Geometry is taken to be the study of distances and angles, hence the study of the metric. If we forget the metric, we still have what is called the smooth structure, and if we forget the smooth structure, we still have the topological structure.
Whilst the surface of a crayon is not metrically equivalent to the surface of a sphere, they are smoothly equivalent, and hence also, topologically equivalent.
Smooth equivalence, roughly speaking, allows deforming the object through squeezing and stretching so long as no creases or folds are introduced and furthermore no cuts.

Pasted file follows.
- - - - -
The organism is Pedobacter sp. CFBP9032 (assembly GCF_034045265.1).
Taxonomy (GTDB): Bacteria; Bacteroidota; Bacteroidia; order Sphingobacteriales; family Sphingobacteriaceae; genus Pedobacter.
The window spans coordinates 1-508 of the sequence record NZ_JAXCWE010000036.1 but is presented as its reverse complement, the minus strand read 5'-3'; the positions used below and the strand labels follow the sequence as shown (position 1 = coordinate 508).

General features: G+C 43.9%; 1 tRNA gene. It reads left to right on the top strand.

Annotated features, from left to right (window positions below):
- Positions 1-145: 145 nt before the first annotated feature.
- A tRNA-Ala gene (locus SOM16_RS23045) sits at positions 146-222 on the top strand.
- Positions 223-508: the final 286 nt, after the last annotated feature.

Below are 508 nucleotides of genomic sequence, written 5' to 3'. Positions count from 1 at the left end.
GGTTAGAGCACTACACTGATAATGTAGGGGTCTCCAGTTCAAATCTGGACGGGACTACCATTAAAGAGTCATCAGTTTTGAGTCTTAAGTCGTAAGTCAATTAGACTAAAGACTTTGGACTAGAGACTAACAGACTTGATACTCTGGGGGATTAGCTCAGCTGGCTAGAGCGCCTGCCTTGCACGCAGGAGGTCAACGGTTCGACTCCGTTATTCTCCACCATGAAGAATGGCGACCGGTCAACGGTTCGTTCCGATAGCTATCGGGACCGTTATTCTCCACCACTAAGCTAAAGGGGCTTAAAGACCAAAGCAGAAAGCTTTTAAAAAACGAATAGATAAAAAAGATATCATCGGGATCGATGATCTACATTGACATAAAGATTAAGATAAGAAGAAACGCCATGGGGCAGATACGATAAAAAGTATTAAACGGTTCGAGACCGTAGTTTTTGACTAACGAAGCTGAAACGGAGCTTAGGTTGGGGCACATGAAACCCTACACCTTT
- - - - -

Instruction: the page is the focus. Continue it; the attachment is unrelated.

Imagine the crayon was made out of plasticine, then we can easily see that we can deform this crayon to a ball, simply by squeezing it and rolling it up into a ball, and hence the surfaces are diffeomorphic. Its also notable here, that the bodies of the two objects and not just their surfaces are diffeomorphic. This need not be the case, for example a hollow sphere and a ball have the same surface and so are diffeomorphic, but the hollow sphere has no interior whereas the ball does, so their bodies are not diffeomorphic.